Consumerization of IT is a mega-trend and is fast becoming a tidal wave. The notion that employees don’t want devices, software and a user experience in the workplace that are in any way degraded from those they experience as consumers has now hit the main stream media.
Two separate articles, one in the Economist and the other in the NY Times – describe this trend that we have long identified at TOA as we track mobile usage of our application.
Employees are no longer willing to compromise on what, in today’s world, are basic, cheap and available tools. They no longer agree to relinquish the fantastic user experience that they have at home for a deteriorated one in the workplace – and that is shifting the balance of power of decision making on devices and softwares away from IT departments and CIOs.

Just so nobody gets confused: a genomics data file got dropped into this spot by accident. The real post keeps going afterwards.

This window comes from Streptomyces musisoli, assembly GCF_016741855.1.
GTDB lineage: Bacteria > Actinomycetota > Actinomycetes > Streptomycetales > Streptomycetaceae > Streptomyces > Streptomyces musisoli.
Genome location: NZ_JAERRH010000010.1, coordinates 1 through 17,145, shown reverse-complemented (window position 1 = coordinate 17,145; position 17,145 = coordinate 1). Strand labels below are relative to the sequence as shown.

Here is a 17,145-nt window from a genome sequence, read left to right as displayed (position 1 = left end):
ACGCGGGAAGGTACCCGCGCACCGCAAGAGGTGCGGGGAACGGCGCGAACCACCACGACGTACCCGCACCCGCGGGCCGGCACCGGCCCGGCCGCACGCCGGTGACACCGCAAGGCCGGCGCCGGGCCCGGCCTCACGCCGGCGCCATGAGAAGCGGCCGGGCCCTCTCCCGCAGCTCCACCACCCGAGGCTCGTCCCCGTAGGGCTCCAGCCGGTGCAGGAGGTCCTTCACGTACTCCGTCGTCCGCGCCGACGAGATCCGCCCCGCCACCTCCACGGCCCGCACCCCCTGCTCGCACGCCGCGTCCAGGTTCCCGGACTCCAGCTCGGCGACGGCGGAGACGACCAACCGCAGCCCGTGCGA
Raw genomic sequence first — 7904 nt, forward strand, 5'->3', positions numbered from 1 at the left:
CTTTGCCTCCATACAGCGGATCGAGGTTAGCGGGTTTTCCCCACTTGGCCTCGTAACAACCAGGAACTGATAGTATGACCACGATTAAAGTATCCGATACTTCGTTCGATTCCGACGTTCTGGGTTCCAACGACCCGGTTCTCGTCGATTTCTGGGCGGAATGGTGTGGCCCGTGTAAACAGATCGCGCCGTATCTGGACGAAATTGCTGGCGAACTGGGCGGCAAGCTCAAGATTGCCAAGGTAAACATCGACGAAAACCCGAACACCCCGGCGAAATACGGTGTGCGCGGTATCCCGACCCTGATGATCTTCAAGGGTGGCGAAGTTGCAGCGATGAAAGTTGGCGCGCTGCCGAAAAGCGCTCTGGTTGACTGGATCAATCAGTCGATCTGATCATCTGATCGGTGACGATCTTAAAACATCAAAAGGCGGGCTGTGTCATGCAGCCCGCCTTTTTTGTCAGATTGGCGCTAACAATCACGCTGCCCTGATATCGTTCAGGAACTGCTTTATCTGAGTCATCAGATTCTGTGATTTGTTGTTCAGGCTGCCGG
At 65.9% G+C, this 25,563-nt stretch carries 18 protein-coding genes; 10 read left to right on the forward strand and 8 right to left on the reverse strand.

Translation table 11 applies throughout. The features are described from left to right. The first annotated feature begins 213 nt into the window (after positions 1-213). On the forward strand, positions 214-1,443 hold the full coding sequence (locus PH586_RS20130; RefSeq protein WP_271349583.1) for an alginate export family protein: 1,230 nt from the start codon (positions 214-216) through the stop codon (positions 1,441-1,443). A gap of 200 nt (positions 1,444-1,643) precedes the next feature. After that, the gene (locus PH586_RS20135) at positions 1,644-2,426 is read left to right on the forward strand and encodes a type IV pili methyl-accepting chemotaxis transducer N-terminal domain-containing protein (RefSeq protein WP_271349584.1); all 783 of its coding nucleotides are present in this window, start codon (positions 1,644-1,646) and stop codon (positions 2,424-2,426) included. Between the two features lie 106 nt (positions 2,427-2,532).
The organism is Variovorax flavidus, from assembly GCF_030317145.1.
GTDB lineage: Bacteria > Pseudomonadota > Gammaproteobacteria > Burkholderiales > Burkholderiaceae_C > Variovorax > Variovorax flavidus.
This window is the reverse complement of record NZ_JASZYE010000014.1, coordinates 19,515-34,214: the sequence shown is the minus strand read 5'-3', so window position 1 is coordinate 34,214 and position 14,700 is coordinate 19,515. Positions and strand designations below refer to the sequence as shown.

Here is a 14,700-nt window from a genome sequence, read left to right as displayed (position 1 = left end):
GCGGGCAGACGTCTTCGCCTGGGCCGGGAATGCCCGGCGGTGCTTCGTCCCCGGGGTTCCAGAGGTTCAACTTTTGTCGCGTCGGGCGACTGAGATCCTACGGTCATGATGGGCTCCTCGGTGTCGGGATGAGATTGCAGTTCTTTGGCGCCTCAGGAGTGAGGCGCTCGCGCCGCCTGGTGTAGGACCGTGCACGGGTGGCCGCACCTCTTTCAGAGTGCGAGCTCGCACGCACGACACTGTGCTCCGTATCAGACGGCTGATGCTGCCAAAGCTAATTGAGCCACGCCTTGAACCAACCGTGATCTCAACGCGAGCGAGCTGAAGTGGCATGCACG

Employees are voting with their fingers and forcing IT departments to think mobile, to think web and Cloud, to think advanced, state-of the-art software, ease of use and accessibility and to let go of some age old patterns and beliefs and their closed mentality. A new generation of IT people is embracing this rather than rejecting it.
And I believe that with the launch of Apple’s iCloud, this trend will only grow, as employees become familiar, and comfortable, with the idea of the ‘Cloud’, they will expect and push more Cloud-based services on their IT departments too.
Just as we see employees now bringing their iPhones, Androids and iPads to work, regardless of what IT says, we will see employees using Dropbox and iCloud and Google Docs and a whole plethora of web-based software services – regardless of what IT says.
The power of consumerization is huge and it is all for the good – good for the employees, good for companies, good for technology and innovation and, mostly, good for customers.